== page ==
Camp Tawonga Among First to Offer Gender-Fluid Cabins

Parents and campers like Camp Tawonga’s decision to add cabins for gender-expansive campers at its final summer session.


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Anshel Mammet (green T-shirt) is looking forward to Camp Tawonga's all-gender cabins.

Anshel Mammet loves everything about overnight camp.

“I love being in nature. I love meeting new people. I love the food,” the 13-year-old said. “Every day was different and really awesome.”

There was just one thing Anshel wished were different.

“I didn’t like being put in the all-boys bunk,” Anshel said.

Anshel, an eighth-grader at the San Francisco Friends School, does not identify with being a boy or a girl and doesn’t like the pronoun he or she. Anshel is “gender queer” or “gender expansive” and speaks in the third person much of the time because the English language does not provide an ample vocabulary for people who feel non-gender binary.

Camp Tawonga, a Jewish camp headquartered in San Francisco but which draws campers from all over the Bay Area, is trying to address this gap. For the first time this summer, the camp, set just outside of Yosemite National Park, is offering “all-gender cabins” for the final session of summer. The cabins will be open to fifth- and sixth-graders, and seventh- and eighth-graders, with room for 12. The cabins will be open to anyone, but they likely mostly will appeal to children who are gender fluid. There are a handful of camps across the country that provide all-gender opportunities, including Camp Rainbow that offers weeklong summer sessions for 4- to 11-year-olds in El Cerrito and Campbell.

But as far camp director Rebecca Meyer knows, Camp Tawonga is the only overnight, all-gender camp in the state of California.

“We aren’t the very first, but we are at the front end,” Meyer said.

Tawonga’s missions are equity, justice, and inclusion. “And offering housing options for campers is another way of doing that,” she said.

Over the last five years, Meyer said there’s been an increasing number of gender, non-binary, “they them” campers who don’t fit into gender boxes of boy and girl. More and more campers, parents, and staff began advocating for the camp to adapt.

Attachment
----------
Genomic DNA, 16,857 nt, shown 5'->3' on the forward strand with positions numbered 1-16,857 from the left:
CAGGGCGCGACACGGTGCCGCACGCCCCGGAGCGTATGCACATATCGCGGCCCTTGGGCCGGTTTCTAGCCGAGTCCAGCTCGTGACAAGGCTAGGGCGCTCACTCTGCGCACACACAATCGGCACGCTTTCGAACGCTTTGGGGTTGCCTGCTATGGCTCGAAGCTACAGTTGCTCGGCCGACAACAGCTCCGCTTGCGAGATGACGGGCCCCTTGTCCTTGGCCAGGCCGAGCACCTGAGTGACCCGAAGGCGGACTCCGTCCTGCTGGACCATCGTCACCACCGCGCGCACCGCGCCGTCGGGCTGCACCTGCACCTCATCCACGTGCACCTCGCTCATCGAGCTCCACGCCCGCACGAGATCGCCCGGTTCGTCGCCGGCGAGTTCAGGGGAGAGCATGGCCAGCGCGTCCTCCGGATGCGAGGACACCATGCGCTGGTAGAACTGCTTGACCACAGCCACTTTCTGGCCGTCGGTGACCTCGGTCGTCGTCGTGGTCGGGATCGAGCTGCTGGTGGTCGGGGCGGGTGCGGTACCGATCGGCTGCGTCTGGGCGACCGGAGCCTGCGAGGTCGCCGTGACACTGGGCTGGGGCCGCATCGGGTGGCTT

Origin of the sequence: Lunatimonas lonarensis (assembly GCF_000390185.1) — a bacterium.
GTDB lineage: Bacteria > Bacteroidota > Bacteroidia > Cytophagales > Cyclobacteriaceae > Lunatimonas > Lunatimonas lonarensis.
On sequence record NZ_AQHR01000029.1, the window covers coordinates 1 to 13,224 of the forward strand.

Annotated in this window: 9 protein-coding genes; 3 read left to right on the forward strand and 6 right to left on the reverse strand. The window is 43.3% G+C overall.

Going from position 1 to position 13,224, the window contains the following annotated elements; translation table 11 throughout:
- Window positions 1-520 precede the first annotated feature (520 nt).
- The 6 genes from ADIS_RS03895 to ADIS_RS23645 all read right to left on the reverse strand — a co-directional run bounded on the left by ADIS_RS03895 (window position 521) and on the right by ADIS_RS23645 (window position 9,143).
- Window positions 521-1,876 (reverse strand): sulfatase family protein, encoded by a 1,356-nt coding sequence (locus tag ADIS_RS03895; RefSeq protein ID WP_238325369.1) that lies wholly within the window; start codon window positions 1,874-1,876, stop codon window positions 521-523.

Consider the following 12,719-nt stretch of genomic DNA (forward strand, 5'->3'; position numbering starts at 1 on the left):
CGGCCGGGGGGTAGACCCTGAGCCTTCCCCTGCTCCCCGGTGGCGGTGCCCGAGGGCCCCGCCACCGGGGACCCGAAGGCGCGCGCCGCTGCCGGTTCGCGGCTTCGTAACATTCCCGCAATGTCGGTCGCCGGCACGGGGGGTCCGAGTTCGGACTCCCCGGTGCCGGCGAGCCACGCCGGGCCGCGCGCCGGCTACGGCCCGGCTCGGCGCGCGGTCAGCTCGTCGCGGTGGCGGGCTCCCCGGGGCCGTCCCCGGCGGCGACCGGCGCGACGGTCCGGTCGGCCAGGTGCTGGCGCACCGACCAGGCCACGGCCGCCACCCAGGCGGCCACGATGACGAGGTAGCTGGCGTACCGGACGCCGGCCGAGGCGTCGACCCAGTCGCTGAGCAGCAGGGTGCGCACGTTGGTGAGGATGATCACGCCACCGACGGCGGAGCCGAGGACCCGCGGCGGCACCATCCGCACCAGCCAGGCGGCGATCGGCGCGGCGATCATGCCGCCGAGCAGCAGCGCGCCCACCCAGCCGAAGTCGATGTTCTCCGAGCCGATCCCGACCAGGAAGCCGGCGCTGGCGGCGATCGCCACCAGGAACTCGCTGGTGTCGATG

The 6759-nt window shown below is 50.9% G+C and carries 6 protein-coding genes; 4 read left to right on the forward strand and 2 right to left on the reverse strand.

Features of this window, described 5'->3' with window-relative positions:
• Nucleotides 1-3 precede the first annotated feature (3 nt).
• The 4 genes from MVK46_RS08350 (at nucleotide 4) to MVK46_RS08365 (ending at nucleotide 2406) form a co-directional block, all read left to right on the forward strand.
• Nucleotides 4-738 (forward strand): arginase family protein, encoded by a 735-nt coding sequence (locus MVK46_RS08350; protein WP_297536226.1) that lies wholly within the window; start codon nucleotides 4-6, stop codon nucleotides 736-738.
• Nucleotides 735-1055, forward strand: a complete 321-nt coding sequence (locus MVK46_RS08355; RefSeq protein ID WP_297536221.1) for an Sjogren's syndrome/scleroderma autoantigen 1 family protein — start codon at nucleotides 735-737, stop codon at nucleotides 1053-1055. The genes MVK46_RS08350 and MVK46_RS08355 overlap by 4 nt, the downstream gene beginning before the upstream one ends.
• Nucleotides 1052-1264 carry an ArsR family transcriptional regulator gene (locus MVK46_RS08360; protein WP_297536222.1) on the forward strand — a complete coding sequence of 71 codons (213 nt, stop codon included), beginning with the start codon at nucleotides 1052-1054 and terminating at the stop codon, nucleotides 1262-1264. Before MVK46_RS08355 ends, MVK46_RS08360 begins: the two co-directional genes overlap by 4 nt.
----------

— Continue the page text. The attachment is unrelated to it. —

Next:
“We felt that this would help more people feel seen and be supported if we added more options,” Meyer said. “We want to celebrate diversity, not just tolerate it.”

So far, she said, the response has been very positive. Some parents have already written her really nice letters. There has been no blowback, she said. “We’re fortunate to be in Bay Area, where people are open-minded and progressive,” she said.

Anshel’s mom, Julie Mammet, said what Tawonga is doing is amazing and she hopes it sets a national trend. “It’s like we are evolving as humans. I think this is something that will we will see more,” she said.

So, what does an all-gender cabin look like?

There’s just a few key differences.

The most notable is that there is no nudity in the cabin. There will be privacy curtains for campers to change, and they can also change clothes in the bathroom or in their sleeping bag. The other is that they have access to any bathroom on the camp campus.

And then there might be some special program. Last year, Anshel attended a non-binary campfire, while there were simultaneous boy’s and girl’s campfires going on.

Other than that, the cabins should feel like every other cabin and camp and the campers should be able to enjoy all the traditional Tawonga past times: backpack trips, song sessions, tie-dye.

Anshel is excited for all of that: The teen can’t wait to hike and swim and be outside. The only thing that will be better than last summer, Anshel predicted is the bunk arrangements: “I just feel better with people who are all genders.”

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